If you've got a one-of-a-kind, innovative invention, one of the best routes to bring it to market these days is through Kickstarter. Kickstarter is a website that allows dreamers to showcase their unique product concepts via images, videos and descriptions for all to see, and generate funding.
When a project receives enough capital, it is brought to market and begins shipping. Of course, the number of photography-related product concepts is significant, ranging from unconventional iPhone lens attachments to indestructable DSLR camera cases, but we've sifted through a huge number of Kickstarter photo product concepts to bring you our favorites. With any luck, all of the 11 projects listed in this article will end up on dealers' shelves - virtual and actual - very soon. You can click the product names in the following list to jump straight to the relevant section of this article, or start reading from the beginning.
- iZZi Orbit - a case and lens solution for iPhone 4/4S & iPhone 5
- Quikdraw - an innovative lens holster
- CameraMator - a wireless tethered photography solution for iPhone/iPad
- Cam Crate - a life-proof DSLR case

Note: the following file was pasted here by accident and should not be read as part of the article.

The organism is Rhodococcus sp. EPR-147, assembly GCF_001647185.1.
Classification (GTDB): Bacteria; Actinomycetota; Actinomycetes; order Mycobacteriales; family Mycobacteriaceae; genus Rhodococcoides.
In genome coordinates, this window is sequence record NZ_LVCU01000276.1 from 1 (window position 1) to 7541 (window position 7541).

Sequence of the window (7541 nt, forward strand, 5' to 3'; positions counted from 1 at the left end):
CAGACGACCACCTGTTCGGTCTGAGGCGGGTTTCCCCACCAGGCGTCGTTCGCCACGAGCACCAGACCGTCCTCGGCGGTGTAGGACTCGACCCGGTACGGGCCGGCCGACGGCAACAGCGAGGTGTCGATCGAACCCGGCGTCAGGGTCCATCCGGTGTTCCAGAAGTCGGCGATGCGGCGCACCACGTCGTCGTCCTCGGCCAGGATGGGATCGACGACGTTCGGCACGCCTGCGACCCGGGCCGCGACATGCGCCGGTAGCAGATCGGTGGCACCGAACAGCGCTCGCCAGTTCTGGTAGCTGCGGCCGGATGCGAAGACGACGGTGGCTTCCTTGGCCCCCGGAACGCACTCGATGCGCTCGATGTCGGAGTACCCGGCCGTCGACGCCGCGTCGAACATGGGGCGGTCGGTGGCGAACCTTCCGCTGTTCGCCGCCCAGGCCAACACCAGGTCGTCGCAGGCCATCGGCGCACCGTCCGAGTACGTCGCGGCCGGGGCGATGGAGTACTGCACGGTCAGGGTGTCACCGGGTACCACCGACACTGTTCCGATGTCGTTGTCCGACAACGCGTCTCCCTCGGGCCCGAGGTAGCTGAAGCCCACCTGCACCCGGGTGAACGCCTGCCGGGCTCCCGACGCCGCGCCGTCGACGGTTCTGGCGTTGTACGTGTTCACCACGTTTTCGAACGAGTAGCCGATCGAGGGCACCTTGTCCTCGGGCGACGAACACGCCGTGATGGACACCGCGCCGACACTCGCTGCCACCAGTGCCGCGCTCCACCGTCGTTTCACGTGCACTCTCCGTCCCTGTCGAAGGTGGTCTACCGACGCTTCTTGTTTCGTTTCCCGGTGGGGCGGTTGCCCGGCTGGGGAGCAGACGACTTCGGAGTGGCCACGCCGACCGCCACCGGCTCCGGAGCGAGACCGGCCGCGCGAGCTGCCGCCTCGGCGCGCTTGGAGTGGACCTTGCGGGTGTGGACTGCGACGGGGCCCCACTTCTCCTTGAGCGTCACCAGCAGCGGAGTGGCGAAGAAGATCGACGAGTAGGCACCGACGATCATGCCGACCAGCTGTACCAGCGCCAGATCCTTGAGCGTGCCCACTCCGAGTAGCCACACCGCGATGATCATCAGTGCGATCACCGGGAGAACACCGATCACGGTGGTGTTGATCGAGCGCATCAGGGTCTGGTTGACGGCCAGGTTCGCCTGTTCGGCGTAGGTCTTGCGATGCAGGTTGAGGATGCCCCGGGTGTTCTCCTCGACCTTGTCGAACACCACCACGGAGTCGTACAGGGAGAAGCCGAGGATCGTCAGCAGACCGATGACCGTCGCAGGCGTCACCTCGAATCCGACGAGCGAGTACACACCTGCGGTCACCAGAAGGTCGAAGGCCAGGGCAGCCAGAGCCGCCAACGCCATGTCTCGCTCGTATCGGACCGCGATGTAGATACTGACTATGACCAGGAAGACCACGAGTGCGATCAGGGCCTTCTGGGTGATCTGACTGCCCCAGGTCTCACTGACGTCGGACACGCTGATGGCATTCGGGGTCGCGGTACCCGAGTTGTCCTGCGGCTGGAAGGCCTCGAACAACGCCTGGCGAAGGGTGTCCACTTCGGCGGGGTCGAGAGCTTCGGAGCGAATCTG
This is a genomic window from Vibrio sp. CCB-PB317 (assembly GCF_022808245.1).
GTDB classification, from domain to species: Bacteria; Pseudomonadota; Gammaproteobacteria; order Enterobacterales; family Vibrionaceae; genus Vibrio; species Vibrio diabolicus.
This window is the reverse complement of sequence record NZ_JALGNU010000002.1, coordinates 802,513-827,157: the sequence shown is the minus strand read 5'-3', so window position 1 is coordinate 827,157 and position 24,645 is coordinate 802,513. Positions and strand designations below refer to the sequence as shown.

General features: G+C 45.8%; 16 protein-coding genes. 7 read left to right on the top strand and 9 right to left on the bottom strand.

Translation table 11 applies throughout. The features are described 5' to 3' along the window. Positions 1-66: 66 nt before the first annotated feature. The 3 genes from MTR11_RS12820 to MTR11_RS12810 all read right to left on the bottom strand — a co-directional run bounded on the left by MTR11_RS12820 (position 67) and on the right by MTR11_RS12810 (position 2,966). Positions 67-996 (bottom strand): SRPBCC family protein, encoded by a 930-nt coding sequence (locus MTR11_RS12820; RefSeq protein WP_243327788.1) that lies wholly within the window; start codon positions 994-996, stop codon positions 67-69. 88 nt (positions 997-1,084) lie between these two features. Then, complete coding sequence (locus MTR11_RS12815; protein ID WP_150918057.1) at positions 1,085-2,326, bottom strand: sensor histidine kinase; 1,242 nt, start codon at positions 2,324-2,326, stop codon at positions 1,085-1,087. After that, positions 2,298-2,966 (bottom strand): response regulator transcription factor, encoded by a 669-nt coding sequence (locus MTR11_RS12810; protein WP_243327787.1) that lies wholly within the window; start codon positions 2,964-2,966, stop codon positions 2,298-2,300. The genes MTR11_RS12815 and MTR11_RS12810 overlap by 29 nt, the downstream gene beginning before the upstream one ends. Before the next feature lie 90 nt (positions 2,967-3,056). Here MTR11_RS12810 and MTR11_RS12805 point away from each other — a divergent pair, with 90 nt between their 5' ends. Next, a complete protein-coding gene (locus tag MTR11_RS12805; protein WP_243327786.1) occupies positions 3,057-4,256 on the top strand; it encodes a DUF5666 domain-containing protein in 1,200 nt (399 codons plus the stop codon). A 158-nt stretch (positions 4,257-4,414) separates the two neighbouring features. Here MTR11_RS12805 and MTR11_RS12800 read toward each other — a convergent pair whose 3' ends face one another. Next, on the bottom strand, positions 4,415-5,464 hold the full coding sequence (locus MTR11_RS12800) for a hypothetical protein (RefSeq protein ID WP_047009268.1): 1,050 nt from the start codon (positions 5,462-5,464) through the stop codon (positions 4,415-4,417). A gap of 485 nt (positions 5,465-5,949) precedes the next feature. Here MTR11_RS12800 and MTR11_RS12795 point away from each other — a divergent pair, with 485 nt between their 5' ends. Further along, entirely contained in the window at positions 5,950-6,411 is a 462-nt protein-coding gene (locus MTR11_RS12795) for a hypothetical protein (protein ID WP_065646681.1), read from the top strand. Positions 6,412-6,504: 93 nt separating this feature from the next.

- Rhino Slider - an affordable 48" DSLR/video dolly
- Lens/Focus Shifter - a lens-mounted follow-focus adapter
- SnapFocus - a modular follow-focus system
- EZ-Steady - a video stabilizer for phones and cameras
- Trygger - an iPhone case with integrated polarizing filter
- Cineskates - an affordable DSLR/video camera dolly
- Astro - a programmable time-lapse and motion controller
Note that some of these products aren't available for purchase yet. The prices given in this article are either the manufacturer's recommended price (if the device is available) or the projected retail price if it's still in the pre-order or shipping-to-backers phase. Have we missed anything? Let us know in the comments.
iZZi Orbit by Jayson Guzman
A case and lens solution for iPhone 4/4S & iPhone 5
$229.99 (iPhone 4/4S) $239.99 (iPhone 5)